By Joanna Kleovoulou, Clinical Psychologist & Founder
In light of what is happening currently in our country, with an uproar at the violation of our constitution by our president, I have this to contribute about my thoughts on responsibility – or the lack thereof – as my way of Toyi Toyi’ng and marching for freedom and liberation but also as a marker to look inward.
Reflecting on my own life, and what this current crisis has stirred up in me, as well as the principals I draw on in my psychology practise when assisting people to work towards mental well-being – accountability was central to this. According to the World Health Organisation mental wellness can be defined as “the state in which one realises his or her own abilities, can cope with normal stressors of life, can work productively, and is able to make a contribution in his or her community.”
We all inherently as humans have at some point deflected accountability in some way pointing fingers outward- criticising others for their mistakes, blaming the world, or God or your environment for your crisis, or your suffering, or wiping your hands clean from any misdemeanours- whatever shape or form.
Being a responsible person means that you are able to recognise your part in an event that has transpired pleasant or difficult. It means you are positive and motivated to work towards a solution. You are not weak if you take responsibility for the actions that may have lead to pain or mistakes that have had a small or profound impact. In fact, taking responsibility for your part means ultimate confidence as it frees you up and empowers you to know that you are a capable human that is able to come to a positive solution or to rectify your mistakes. Many of us struggle to take responsibility for our actions, or like to admit to making mistakes as it hits at the core of their underlying fears, our vulnerabilities, and the lack of ownership or blaming others deflects from these pains:
Learning more about where this stems from and owning up to your part in the creation of a problem could bring your awareness to the thing we stand for and strive to keep – freedom. So having more accountability actually frees you up from your own illusions of a false sense of self, integrates you to more wholeness and gives you choices and options to expand your existence.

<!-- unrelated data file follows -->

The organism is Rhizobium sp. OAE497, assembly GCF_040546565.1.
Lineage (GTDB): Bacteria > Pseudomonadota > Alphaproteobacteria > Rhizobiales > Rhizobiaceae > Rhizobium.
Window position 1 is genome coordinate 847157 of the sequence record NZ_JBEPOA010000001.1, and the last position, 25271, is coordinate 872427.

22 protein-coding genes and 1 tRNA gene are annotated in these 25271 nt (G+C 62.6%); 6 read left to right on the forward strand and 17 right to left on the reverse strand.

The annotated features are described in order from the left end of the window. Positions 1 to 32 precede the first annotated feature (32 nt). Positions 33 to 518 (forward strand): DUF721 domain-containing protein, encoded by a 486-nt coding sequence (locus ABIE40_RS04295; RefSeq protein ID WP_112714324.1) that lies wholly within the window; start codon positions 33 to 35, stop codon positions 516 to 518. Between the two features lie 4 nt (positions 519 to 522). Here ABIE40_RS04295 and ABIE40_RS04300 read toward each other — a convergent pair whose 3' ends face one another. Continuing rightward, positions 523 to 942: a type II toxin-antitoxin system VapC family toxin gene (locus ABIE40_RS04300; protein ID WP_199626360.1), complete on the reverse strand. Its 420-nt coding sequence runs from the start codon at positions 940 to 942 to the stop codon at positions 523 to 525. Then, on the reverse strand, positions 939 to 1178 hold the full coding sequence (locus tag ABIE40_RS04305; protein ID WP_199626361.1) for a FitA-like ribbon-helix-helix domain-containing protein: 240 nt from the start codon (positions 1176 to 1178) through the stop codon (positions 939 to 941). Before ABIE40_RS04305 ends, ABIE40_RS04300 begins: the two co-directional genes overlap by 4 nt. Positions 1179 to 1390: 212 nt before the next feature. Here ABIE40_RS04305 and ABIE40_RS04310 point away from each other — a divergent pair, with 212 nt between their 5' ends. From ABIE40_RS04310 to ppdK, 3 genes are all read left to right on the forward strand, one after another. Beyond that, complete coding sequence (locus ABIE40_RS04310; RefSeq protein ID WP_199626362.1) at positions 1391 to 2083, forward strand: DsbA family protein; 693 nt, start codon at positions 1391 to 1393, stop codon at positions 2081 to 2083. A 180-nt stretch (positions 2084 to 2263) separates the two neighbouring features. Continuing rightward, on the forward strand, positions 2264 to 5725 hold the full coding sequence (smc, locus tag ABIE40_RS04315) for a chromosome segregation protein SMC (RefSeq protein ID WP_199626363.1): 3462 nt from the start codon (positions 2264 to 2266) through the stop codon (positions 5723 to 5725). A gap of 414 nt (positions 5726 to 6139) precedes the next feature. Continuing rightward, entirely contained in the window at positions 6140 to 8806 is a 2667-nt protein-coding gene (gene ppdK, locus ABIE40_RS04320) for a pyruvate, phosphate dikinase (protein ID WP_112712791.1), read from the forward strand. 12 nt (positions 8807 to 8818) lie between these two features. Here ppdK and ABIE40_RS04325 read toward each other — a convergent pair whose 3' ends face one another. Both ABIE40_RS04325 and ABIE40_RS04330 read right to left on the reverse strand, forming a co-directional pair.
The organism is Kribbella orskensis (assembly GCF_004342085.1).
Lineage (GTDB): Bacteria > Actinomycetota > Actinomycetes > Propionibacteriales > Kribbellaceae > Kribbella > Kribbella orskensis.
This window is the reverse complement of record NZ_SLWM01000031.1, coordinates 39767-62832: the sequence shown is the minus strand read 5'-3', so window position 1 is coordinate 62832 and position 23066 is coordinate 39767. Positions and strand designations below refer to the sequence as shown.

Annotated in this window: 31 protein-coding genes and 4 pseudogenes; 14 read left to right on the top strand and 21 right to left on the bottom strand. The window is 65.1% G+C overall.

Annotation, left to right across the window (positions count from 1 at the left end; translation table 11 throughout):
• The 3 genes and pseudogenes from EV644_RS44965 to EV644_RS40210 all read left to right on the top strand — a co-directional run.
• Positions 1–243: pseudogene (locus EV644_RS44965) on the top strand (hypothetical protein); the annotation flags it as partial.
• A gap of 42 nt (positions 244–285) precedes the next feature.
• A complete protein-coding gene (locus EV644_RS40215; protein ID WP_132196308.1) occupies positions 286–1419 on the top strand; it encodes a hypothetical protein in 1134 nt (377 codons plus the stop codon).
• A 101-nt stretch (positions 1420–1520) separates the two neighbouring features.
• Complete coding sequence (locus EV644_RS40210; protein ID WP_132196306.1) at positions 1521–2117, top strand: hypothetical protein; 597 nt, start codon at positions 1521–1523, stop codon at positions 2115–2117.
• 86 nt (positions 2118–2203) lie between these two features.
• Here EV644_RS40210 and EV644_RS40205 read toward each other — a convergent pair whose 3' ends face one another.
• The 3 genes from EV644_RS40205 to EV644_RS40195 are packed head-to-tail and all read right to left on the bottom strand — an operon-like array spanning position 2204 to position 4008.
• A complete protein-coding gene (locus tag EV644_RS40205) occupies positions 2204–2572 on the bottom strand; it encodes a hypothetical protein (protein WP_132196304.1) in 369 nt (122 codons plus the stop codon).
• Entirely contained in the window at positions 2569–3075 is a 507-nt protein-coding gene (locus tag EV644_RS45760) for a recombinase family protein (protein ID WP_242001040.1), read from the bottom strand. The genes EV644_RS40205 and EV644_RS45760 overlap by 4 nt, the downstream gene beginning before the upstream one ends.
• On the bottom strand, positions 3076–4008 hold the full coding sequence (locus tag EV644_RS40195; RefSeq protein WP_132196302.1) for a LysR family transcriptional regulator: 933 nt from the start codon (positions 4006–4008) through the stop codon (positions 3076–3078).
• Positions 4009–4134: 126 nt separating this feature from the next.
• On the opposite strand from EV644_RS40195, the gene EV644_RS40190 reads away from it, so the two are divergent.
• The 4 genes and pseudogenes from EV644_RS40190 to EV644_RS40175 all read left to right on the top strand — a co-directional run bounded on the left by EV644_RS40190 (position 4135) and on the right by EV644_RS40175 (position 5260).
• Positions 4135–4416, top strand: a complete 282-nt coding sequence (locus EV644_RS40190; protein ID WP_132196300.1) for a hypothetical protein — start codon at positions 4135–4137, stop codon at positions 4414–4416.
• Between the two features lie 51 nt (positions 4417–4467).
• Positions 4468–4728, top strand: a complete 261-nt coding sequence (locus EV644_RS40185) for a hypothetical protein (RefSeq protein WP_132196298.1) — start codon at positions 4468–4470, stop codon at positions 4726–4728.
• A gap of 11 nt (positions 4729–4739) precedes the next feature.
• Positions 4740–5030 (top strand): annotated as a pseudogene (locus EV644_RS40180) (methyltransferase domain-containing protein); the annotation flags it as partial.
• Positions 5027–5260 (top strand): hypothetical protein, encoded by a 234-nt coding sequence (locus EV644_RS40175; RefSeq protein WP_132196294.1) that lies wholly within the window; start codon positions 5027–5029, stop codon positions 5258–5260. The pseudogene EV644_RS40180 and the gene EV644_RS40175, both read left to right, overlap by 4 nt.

In childhood parents who were permissive, and did not set healthy boundaries and give choices for the consequences of their child’s actions, set off the unconscious message that their child can do no wrong giving power and control to a child, or on the other spectrum if a parent was very punitive and harsh in punishment, the child would have an engrained fear of being rejected or judged, which leads to maladaptive relationship to responsibility in both instances. Chaotic, permissive, abusive and neglectful childhoods creates an inherent feeling of insecurity.
A false sense of self starts to develop as one then struggles to take control of his or her behaviours, and a defended or fragile self emerges giving the illusion of being superior, overly confident and right. Denial sets in as the defence mechanism to deflect deep insecurities and self-doubt. This false self will eventually be exposed by life’s demands, and impact profoundly on relationships and self-destruction. Living with this façade reinforces destructive behaviours such as codependency, aggression, irrational thinking, defiance, irresponsibility, unhappiness and a general dissatisfaction with life.
So I challenge all of us, Mr President and myself included, to turn the mirror inward, PAUSE and reflect on what this country’s current chaos is mirroring about ourselves, with the aim of ultimate freedom.
If any of you are struggling with a sense of responsibility and accountability, have gotten yourselves into a mess because of it, take on too much, or would like to empower yourselves with self-development, please make the inner change by choosing us at PsychMatters to assist you to live more masterfully. Contact one of our psychologists at PsychMatters Centre on 0114503576.